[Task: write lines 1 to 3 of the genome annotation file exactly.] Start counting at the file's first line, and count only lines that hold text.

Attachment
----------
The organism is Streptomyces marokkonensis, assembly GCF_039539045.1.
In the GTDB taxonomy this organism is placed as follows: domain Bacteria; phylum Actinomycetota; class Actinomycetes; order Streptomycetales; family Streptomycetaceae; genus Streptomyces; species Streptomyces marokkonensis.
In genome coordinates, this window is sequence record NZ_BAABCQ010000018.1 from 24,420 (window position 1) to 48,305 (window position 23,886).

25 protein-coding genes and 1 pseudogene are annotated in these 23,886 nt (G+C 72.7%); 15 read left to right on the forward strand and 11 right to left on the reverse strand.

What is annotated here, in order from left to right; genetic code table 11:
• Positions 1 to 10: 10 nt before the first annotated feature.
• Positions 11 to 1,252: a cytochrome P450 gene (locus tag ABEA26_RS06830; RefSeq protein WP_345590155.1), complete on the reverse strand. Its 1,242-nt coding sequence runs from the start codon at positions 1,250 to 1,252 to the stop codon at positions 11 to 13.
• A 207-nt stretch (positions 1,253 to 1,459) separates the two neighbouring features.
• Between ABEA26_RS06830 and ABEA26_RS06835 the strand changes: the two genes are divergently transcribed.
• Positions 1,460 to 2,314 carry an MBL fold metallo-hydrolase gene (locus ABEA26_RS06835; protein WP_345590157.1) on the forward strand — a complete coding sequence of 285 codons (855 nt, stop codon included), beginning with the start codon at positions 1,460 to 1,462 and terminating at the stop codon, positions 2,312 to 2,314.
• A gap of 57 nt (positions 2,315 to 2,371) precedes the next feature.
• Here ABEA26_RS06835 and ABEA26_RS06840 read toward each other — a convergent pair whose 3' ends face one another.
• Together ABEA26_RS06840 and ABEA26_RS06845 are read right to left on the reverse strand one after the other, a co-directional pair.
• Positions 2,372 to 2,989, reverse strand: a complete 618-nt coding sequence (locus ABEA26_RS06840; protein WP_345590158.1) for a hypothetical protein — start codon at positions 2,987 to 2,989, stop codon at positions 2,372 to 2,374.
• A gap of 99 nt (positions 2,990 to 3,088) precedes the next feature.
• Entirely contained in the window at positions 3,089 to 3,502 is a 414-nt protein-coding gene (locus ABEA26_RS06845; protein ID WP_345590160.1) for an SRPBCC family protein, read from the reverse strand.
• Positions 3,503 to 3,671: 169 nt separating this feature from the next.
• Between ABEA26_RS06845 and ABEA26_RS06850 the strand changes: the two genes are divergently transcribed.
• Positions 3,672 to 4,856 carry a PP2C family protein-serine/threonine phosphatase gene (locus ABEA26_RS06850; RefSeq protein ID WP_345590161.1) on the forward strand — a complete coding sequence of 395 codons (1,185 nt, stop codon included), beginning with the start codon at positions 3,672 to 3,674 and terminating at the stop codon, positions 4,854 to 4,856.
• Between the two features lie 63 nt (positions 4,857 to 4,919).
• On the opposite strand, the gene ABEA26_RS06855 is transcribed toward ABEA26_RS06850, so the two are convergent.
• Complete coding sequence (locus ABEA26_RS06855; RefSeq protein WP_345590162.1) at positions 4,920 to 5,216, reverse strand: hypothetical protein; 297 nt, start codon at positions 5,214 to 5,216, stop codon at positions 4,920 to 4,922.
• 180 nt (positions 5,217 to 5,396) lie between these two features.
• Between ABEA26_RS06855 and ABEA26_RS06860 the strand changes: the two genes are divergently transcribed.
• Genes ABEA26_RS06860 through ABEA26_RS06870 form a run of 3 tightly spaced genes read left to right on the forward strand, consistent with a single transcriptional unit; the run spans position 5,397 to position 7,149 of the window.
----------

The organism is Streptomyces marokkonensis, assembly GCF_039539045.1.
In the GTDB taxonomy this organism is placed as follows: domain Bacteria; phylum Actinomycetota; class Actinomycetes; order Streptomycetales; family Streptomycetaceae; genus Streptomyces; species Streptomyces marokkonensis.
In genome coordinates, this window is sequence record NZ_BAABCQ010000018.1 from 24,420 (window position 1) to 48,305 (window position 23,886).